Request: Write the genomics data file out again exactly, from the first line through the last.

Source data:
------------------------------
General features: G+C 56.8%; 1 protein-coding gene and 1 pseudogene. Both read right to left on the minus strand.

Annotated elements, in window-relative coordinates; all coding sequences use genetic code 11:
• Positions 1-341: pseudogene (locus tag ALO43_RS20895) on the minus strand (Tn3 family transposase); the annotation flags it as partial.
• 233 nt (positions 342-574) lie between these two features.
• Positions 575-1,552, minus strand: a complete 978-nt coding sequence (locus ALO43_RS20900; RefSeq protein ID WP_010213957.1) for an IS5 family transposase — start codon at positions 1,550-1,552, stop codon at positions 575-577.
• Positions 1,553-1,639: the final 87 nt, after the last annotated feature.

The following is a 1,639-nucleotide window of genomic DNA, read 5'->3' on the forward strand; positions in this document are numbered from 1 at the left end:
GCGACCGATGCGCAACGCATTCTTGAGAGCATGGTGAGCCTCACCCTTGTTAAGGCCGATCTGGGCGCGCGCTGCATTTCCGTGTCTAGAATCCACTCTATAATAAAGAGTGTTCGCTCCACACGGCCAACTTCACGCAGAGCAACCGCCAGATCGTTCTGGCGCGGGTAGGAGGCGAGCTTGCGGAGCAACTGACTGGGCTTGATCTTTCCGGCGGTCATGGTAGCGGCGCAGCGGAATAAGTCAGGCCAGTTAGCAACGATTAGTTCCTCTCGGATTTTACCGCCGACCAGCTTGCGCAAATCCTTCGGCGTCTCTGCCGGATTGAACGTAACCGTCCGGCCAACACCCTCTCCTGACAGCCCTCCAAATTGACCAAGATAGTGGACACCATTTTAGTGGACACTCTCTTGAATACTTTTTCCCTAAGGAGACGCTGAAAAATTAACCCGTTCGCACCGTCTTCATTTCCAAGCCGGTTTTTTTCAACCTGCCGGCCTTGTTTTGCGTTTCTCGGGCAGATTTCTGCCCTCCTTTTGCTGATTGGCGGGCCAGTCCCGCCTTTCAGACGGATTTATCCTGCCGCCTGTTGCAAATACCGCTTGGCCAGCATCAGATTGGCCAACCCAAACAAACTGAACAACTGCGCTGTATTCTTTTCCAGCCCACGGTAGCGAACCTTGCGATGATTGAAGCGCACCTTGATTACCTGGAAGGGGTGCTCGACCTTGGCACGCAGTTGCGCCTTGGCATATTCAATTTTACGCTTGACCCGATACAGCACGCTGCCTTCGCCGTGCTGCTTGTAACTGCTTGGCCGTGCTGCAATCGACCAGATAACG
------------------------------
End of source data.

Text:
General features: G+C 56.8%; 1 protein-coding gene and 1 pseudogene. Both read right to left on the minus strand.

Annotated elements, in window-relative coordinates; all coding sequences use genetic code 11:
• Positions 1-341: pseudogene (locus tag ALO43_RS20895) on the minus strand (Tn3 family transposase); the annotation flags it as partial.
• 233 nt (positions 342-574) lie between these two features.
• Positions 575-1,552, minus strand: a complete 978-nt coding sequence (locus ALO43_RS20900; RefSeq protein ID WP_010213957.1) for an IS5 family transposase — start codon at positions 1,550-1,552, stop codon at positions 575-577.
• Positions 1,553-1,639: the final 87 nt, after the last annotated feature.

The following is a 1,639-nucleotide window of genomic DNA, read 5'->3' on the forward strand; positions in this document are numbered from 1 at the left end:
GCGACCGATGCGCAACGCATTCTTGAGAGCATGGTGAGCCTCACCCTTGTTAAGGCCGATCTGGGCGCGCGCTGCATTTCCGTGTCTAGAATCCACTCTATAATAAAGAGTGTTCGCTCCACACGGCCAACTTCACGCAGAGCAACCGCCAGATCGTTCTGGCGCGGGTAGGAGGCGAGCTTGCGGAGCAACTGACTGGGCTTGATCTTTCCGGCGGTCATGGTAGCGGCGCAGCGGAATAAGTCAGGCCAGTTAGCAACGATTAGTTCCTCTCGGATTTTACCGCCGACCAGCTTGCGCAAATCCTTCGGCGTCTCTGCCGGATTGAACGTAACCGTCCGGCCAACACCCTCTCCTGACAGCCCTCCAAATTGACCAAGATAGTGGACACCATTTTAGTGGACACTCTCTTGAATACTTTTTCCCTAAGGAGACGCTGAAAAATTAACCCGTTCGCACCGTCTTCATTTCCAAGCCGGTTTTTTTCAACCTGCCGGCCTTGTTTTGCGTTTCTCGGGCAGATTTCTGCCCTCCTTTTGCTGATTGGCGGGCCAGTCCCGCCTTTCAGACGGATTTATCCTGCCGCCTGTTGCAAATACCGCTTGGCCAGCATCAGATTGGCCAACCCAAACAAACTGAACAACTGCGCTGTATTCTTTTCCAGCCCACGGTAGCGAACCTTGCGATGATTGAAGCGCACCTTGATTACCTGGAAGGGGTGCTCGACCTTGGCACGCAGTTGCGCCTTGGCATATTCAATTTTACGCTTGACCCGATACAGCACGCTGCCTTCGCCGTGCTGCTTGTAACTGCTTGGCCGTGCTGCAATCGACCAGATAACG